Less Now Means Even Less Later: Why the Gender Pay Gap is also robbing our retirement savings

by Verve

Imagine working hard your entire life, juggling careers, family, and countless challenges, only to reach retirement and realise your financial security is a fraction of your male counterparts. This is not some Barbie dystopian nightmare — it’s the reality for many Australian women+, and it’s high time we do something about it.

Right now in Australia, women are entering retirementment age with approximately 25% less super savings than men, with the gap starting to widen from age 30 onwards. . For women aged 30-34, the super gap is slightly lower at 22.6%, while it’s as high as 47.8% for women aged 55-59. That’s not just a gap; it’s a chasm, and one that widens with every unpaid childcare hour, every part-time paycheck, and every career break to nurture others, often at the cost of our own financial security.So, what’s the Superannuation Gap and how can we stop it from Margot Robbie-ing your future?

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The Gift That Keeps On Giving

A frequent flyer in the news headlines, the Gender Pay Gap represents the systemic, pervasive discrepancy in remuneration and lifetime earnings between women and men. It’s important, it’s egregious, and it’s horrifying — but it’s not the only gap we need to be talking about. Because not only do the majority of women+ spend a lifetime earning less, they are retiring with less too while having to stretch those pennies further. 

In a system where the super we’re guaranteed is based on how much we earn (currently 11% of your salary, soon to be 12% from 1 July 2025), the Gender Pay Gap really is the gift that keeps on giving (or taking, to be honest). 

The marked gap in career earnings is compounded over a lifetime and affects women+ differently at the intersections of ability, educational attainment, race, VISA status, parenthood, and other markers of identity — not to mention what happens if we don’t earn a formal wage at all. And it’s adding up to a devastating effect on the financial health and wellbeing of Australian women+. 

“No other statistic reveals the extent of gender inequality in Australia more simply than the superannuation savings gap between men and women.” — Christina Hobbs, Verve founder (Make Our Future Fair Report)

The gap between the retirement savings of men and women+ in this country often equates to the difference between independence and reliance, between comfort and constraint, and between dignity and despair in the twilight years. So, how did we get here?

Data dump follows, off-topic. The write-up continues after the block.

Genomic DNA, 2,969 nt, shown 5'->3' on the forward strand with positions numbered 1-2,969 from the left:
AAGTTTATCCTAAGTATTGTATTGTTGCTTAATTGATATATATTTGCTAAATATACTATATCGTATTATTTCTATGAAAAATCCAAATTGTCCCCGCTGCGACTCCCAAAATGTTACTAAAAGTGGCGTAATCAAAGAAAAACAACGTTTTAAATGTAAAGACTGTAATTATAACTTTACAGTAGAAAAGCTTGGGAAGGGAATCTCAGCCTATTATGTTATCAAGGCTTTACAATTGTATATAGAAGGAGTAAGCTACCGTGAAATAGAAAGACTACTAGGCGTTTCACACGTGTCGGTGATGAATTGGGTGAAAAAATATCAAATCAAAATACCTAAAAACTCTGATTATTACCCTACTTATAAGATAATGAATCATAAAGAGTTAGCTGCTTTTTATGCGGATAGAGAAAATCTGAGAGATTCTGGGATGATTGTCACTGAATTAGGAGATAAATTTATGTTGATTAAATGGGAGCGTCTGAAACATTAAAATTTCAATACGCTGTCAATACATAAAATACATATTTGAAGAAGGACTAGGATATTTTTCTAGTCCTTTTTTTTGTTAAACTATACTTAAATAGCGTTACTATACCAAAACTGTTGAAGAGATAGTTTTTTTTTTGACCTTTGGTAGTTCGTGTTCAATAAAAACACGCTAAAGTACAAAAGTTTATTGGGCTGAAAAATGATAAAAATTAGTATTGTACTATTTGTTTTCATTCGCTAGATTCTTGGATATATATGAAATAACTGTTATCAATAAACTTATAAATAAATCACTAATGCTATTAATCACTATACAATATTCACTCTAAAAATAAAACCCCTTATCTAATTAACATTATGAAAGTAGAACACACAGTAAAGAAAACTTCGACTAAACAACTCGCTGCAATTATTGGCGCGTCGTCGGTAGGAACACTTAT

Is it really a Super System?

Beginning in the 1980s, and made compulsory under the Keating Government in 1992, superannuation is a system that was designed to bolster the welfare system and relieve a tax system, set to buckle under an ageing Boomer population. 

Essentially a ‘forced’ savings system, super is a way to help people fund their own retirement. And for many of us — it’s the largest savings fund we’ll ever have.

While we won’t go into much more detail about how the superannuation system works, or doesn’t work (you can read our FAQ for that) — although it’s great *in theory*, according to the Australian Human Rights Commission (AHRC), because the current superannuation system is linked to paid work, it overwhelmingly disadvantages women

It was established without adequately addressing or accounting for the systemic issues that contribute to gender disparities in the workforce. And as a result, it perpetuates financial inequalities and magnifies the economic inequality that women+ experience throughout their lives. 

So, how can we create a system that’s more equitable, just and fair for all?

What Needs To Change

The way we see it, there is only one way to end the retirement inequality and poverty faced by women+, and that is, to fix the system itself. Systemic change requires a multi-faceted response, and we all have a role to play.

As individuals, it’s about understanding how to put ourselves in the best position possible. According to free education platform Ladies Talk Money, that means getting a handle on what super is and how it works, what fund options exist as well as practical steps to bolster your financial security (no matter what our circumstances look like).

As a society, we need to better recognise, value and compensate both the paid and unpaid work of women+. We need to lobby for more accessible and affordable housing and childcare, and to boost the low-income tax offset. We can also learn from other countries (spoiler: they’re Nordic) whose pension systems are designed to better mitigate the impact of career breaks on retirement savings by offering credits for child-rearing years or caregiving periods.

And as businesses, it’s about taking actionable, tangible steps towards greater equality from hiring practices to normalising people of all genders taking parental leave.

Ready to commit to genuine change? 

Take the Pay Gap Pledge today.

Learn more about Why The Gender Pay Gap is Everyone’s Business, and be sure to sign up to the Verve newsletter so you don’t miss a thing!

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